The World Health Organisation are asking us to mark #WorldMentalHealthDay by focussing on building mental resilience in our young people. They estimate that half of all mental ill-health starts before the age  of 14, and suicide is the second leading cause of death among 15-29-year-olds.

Resilience is a Skill for Life

I recently attended a great event at my kid’s school to help parents understand emotional resilience and how to support our kids through the significant changes that happen in the adolescent brain as they deal with growing into adulthood, as well as the pressures of exams and finding their place in society. At the event we learned some top tips for emotion coaching and how the teenage brain changes by remodelling and driving their development into adulthood. Anyone who has seen the film ‘Inside out’ may be able to identify with some of the themes they touched on.
The WHO recommend that ‘Prevention begins with being aware of and understanding the early warning signs and symptoms of mental illness. Parents and teachers can help build life skills of children and adolescents to help them cope with everyday challenges at home and at school’.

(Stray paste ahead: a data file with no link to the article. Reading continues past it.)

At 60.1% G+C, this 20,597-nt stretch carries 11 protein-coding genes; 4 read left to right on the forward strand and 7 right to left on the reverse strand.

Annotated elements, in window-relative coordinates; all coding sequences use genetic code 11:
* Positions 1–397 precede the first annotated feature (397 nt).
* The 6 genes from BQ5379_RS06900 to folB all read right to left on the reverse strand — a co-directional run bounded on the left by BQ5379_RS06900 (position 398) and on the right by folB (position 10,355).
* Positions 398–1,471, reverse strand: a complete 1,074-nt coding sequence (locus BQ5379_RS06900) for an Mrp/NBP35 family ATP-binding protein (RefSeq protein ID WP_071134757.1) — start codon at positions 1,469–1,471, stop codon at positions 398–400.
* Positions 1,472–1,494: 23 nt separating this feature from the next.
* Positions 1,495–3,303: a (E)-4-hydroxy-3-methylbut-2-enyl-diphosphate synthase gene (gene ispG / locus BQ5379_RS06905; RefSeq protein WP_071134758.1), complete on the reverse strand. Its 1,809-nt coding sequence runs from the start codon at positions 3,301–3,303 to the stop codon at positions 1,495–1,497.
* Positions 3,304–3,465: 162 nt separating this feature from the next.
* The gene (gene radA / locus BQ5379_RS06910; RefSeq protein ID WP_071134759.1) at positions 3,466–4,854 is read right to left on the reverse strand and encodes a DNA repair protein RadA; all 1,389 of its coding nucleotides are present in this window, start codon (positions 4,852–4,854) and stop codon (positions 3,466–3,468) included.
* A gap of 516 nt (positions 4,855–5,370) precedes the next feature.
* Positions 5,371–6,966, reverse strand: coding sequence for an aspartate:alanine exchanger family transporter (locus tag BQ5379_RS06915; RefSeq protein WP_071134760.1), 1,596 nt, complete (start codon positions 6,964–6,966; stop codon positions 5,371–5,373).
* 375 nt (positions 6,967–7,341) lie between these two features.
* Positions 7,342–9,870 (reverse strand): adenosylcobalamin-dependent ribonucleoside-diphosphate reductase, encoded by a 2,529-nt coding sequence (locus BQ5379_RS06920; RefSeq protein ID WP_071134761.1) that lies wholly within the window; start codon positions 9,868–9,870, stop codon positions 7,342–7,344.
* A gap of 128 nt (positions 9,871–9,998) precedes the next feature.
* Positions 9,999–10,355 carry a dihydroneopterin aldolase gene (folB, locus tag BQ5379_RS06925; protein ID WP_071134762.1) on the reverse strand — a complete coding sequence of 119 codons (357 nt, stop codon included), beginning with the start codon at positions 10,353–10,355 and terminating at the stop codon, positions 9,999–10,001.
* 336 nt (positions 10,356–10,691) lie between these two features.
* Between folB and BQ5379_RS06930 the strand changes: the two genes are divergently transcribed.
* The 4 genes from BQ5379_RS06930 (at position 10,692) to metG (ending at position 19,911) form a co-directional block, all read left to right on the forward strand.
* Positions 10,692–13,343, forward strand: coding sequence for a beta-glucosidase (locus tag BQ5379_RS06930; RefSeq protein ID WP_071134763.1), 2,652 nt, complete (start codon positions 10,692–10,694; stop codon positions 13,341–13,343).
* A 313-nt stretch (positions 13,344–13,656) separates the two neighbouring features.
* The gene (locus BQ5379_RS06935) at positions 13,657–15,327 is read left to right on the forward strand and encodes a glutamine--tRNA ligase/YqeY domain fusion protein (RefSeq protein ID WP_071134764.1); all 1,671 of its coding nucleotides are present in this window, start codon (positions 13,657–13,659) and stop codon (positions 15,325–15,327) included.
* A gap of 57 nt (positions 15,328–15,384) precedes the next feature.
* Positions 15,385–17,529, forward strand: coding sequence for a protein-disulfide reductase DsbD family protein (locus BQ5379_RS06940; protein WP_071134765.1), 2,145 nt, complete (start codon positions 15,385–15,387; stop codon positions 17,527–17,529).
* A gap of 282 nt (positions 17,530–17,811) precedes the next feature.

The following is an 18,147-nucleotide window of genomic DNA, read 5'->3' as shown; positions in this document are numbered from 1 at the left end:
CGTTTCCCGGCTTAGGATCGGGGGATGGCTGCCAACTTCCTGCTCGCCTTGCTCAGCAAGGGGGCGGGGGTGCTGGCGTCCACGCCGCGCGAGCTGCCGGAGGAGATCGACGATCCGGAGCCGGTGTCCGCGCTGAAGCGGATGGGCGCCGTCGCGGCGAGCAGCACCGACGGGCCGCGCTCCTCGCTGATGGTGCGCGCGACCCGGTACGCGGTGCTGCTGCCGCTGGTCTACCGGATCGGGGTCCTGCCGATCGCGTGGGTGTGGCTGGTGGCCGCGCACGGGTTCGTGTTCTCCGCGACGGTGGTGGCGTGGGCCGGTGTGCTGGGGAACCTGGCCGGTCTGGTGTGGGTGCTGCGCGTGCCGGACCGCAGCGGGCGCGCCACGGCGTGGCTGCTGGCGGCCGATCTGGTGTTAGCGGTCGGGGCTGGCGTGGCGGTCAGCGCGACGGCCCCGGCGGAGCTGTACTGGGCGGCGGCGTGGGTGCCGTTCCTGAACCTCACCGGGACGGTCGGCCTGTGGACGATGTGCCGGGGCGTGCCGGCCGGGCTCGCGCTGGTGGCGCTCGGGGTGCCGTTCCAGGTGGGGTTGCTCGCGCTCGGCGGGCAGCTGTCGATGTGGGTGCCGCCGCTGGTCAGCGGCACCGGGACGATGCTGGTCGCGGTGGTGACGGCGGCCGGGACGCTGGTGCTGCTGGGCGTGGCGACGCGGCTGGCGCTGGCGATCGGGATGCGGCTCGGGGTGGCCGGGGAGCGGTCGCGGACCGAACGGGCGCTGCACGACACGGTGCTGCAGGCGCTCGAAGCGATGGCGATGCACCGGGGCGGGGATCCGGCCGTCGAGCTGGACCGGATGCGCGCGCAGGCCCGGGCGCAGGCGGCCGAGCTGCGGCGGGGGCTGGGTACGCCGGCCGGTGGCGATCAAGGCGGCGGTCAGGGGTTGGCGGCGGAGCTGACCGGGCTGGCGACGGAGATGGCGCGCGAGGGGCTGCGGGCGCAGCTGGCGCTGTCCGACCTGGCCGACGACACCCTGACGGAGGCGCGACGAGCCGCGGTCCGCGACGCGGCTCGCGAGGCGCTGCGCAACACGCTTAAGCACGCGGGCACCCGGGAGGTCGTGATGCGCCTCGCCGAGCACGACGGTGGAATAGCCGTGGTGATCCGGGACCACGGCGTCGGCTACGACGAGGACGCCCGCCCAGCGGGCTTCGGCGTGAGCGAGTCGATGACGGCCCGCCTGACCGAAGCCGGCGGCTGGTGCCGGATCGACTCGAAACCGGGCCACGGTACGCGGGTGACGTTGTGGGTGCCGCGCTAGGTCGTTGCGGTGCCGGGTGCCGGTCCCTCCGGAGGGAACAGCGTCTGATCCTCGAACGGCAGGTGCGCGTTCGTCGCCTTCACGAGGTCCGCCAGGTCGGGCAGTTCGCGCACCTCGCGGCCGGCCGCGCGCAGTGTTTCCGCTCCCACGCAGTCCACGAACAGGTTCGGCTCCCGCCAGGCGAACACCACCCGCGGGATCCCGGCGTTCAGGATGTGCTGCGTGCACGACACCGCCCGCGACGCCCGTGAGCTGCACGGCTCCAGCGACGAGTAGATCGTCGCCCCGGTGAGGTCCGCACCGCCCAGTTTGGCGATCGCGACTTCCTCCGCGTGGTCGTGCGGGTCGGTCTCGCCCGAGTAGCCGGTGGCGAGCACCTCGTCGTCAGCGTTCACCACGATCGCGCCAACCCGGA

Peer support is much more effective that talking to mum or dad, as young people often know best how to support each other when they feel unable to cope and can identify with similar or shared experiences. 

Make Time to Listen

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Saying ‘I’m fine‘ is the standard response when we ask how people are doing, but this is often said because the person knows that we won’t take the time to listen to how they are really feeling.  The #AskTwice and #MakeTime campaigns by Time to Change have some powerful stories about how helpful it has been for someone to take that extra moment to really notice and listen. Becoming a Time to Change champion is something that anyone can do to challenge stigma and start more conversations about mental health in both work and personal settings.

Kindness is good for you as well as others

Dr Daniel Siegal advises that increasing activities involving insight, kindness and empathy can enhance how the adolescent brain integrates and improve wellbeing in our young people. This scheme being run in some schools in Dorset is one way of doing that and there are many more examples of similar schemes having a beneficial effect on improving wellbeing in young people:
We would love to hear from you if you have set up or support something similar in your area, please get in touch and can share your great work!